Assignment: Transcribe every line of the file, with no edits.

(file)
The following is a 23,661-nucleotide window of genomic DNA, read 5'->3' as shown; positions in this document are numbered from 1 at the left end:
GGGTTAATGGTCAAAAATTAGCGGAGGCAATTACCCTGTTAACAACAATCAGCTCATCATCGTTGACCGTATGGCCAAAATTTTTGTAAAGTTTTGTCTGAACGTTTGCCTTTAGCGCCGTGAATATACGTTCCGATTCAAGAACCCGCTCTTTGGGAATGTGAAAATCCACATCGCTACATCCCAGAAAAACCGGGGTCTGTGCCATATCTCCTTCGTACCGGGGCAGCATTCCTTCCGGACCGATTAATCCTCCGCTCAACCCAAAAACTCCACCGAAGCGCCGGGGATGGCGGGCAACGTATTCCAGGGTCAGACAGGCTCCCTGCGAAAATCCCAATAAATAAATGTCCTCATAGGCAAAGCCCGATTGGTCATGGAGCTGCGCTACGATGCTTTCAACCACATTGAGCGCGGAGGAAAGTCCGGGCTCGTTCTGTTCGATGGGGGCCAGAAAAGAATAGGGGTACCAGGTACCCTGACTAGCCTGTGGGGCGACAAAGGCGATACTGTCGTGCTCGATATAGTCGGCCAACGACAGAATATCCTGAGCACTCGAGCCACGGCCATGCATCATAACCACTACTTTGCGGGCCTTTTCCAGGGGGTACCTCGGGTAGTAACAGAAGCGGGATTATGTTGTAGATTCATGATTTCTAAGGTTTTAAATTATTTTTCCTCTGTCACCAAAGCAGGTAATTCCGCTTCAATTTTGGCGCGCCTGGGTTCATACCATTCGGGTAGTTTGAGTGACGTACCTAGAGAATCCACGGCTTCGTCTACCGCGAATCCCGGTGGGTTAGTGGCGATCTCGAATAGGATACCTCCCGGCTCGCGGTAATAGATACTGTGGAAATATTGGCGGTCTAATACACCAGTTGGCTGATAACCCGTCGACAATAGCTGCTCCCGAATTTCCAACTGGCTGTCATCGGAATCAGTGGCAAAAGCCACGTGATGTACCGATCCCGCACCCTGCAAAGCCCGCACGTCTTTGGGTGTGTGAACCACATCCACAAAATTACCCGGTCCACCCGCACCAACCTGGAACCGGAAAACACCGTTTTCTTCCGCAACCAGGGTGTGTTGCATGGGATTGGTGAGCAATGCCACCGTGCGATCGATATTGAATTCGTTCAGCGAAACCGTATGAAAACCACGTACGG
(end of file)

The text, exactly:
The following is a 23,661-nucleotide window of genomic DNA, read 5'->3' as shown; positions in this document are numbered from 1 at the left end:
GGGTTAATGGTCAAAAATTAGCGGAGGCAATTACCCTGTTAACAACAATCAGCTCATCATCGTTGACCGTATGGCCAAAATTTTTGTAAAGTTTTGTCTGAACGTTTGCCTTTAGCGCCGTGAATATACGTTCCGATTCAAGAACCCGCTCTTTGGGAATGTGAAAATCCACATCGCTACATCCCAGAAAAACCGGGGTCTGTGCCATATCTCCTTCGTACCGGGGCAGCATTCCTTCCGGACCGATTAATCCTCCGCTCAACCCAAAAACTCCACCGAAGCGCCGGGGATGGCGGGCAACGTATTCCAGGGTCAGACAGGCTCCCTGCGAAAATCCCAATAAATAAATGTCCTCATAGGCAAAGCCCGATTGGTCATGGAGCTGCGCTACGATGCTTTCAACCACATTGAGCGCGGAGGAAAGTCCGGGCTCGTTCTGTTCGATGGGGGCCAGAAAAGAATAGGGGTACCAGGTACCCTGACTAGCCTGTGGGGCGACAAAGGCGATACTGTCGTGCTCGATATAGTCGGCCAACGACAGAATATCCTGAGCACTCGAGCCACGGCCATGCATCATAACCACTACTTTGCGGGCCTTTTCCAGGGGGTACCTCGGGTAGTAACAGAAGCGGGATTATGTTGTAGATTCATGATTTCTAAGGTTTTAAATTATTTTTCCTCTGTCACCAAAGCAGGTAATTCCGCTTCAATTTTGGCGCGCCTGGGTTCATACCATTCGGGTAGTTTGAGTGACGTACCTAGAGAATCCACGGCTTCGTCTACCGCGAATCCCGGTGGGTTAGTGGCGATCTCGAATAGGATACCTCCCGGCTCGCGGTAATAGATACTGTGGAAATATTGGCGGTCTAATACACCAGTTGGCTGATAACCCGTCGACAATAGCTGCTCCCGAATTTCCAACTGGCTGTCATCGGAATCAGTGGCAAAAGCCACGTGATGTACCGATCCCGCACCCTGCAAAGCCCGCACGTCTTTGGGTGTGTGAACCACATCCACAAAATTACCCGGTCCACCCGCACCAACCTGGAACCGGAAAACACCGTTTTCTTCCGCAACCAGGGTGTGTTGCATGGGATTGGTGAGCAATGCCACCGTGCGATCGATATTGAATTCGTTCAGCGAAACCGTATGAAAACCACGTACGG